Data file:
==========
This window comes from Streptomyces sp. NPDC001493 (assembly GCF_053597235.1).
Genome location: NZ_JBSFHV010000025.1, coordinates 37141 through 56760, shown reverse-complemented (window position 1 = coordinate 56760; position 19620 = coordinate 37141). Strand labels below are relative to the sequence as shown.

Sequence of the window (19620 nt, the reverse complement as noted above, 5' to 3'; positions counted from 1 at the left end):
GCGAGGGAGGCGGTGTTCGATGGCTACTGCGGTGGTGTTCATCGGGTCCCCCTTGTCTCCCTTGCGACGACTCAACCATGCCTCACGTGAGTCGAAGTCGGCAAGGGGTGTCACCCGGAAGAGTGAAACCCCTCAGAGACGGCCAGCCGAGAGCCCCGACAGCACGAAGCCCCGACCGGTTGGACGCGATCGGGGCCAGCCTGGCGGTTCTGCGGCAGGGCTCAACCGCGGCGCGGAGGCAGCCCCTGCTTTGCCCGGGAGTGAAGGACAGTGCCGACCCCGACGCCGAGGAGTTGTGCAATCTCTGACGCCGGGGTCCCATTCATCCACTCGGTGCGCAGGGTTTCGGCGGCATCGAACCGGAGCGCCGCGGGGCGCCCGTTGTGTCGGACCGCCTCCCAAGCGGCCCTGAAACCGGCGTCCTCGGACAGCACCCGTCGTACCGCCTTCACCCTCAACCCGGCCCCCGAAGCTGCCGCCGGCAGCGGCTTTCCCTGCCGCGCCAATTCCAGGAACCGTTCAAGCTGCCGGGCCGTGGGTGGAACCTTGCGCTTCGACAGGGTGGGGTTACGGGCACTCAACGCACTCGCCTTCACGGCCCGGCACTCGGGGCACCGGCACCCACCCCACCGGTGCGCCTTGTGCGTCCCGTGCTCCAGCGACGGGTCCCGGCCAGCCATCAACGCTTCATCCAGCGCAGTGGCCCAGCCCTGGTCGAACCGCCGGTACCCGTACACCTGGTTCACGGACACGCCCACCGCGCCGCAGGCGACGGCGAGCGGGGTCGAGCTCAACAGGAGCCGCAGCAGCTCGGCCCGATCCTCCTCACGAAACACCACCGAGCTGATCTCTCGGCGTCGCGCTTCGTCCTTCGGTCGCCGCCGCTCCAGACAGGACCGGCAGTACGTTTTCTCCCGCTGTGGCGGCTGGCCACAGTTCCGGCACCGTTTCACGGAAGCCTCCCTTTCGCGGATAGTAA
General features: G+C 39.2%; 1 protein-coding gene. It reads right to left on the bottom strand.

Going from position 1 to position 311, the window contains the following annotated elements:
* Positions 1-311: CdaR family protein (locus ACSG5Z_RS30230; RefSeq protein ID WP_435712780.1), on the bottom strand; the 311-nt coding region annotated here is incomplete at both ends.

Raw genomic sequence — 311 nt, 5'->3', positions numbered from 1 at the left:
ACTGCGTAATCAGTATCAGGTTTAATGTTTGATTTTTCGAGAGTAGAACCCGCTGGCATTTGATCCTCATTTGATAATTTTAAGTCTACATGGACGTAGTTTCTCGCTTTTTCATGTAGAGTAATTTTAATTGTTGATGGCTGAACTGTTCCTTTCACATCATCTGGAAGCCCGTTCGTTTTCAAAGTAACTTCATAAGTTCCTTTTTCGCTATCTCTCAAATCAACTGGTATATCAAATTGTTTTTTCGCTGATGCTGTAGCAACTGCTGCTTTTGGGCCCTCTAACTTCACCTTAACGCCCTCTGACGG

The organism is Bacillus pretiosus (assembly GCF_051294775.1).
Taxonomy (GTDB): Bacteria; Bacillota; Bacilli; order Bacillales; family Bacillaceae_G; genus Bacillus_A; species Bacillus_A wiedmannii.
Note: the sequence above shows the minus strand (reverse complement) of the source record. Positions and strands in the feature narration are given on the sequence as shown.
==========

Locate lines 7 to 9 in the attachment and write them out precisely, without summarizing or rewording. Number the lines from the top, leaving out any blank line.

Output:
* Positions 1-311: CdaR family protein (locus ACSG5Z_RS30230; RefSeq protein ID WP_435712780.1), on the bottom strand; the 311-nt coding region annotated here is incomplete at both ends.

Raw genomic sequence — 311 nt, 5'->3', positions numbered from 1 at the left:
ACTGCGTAATCAGTATCAGGTTTAATGTTTGATTTTTCGAGAGTAGAACCCGCTGGCATTTGATCCTCATTTGATAATTTTAAGTCTACATGGACGTAGTTTCTCGCTTTTTCATGTAGAGTAATTTTAATTGTTGATGGCTGAACTGTTCCTTTCACATCATCTGGAAGCCCGTTCGTTTTCAAAGTAACTTCATAAGTTCCTTTTTCGCTATCTCTCAAATCAACTGGTATATCAAATTGTTTTTTCGCTGATGCTGTAGCAACTGCTGCTTTTGGGCCCTCTAACTTCACCTTAACGCCCTCTGACGG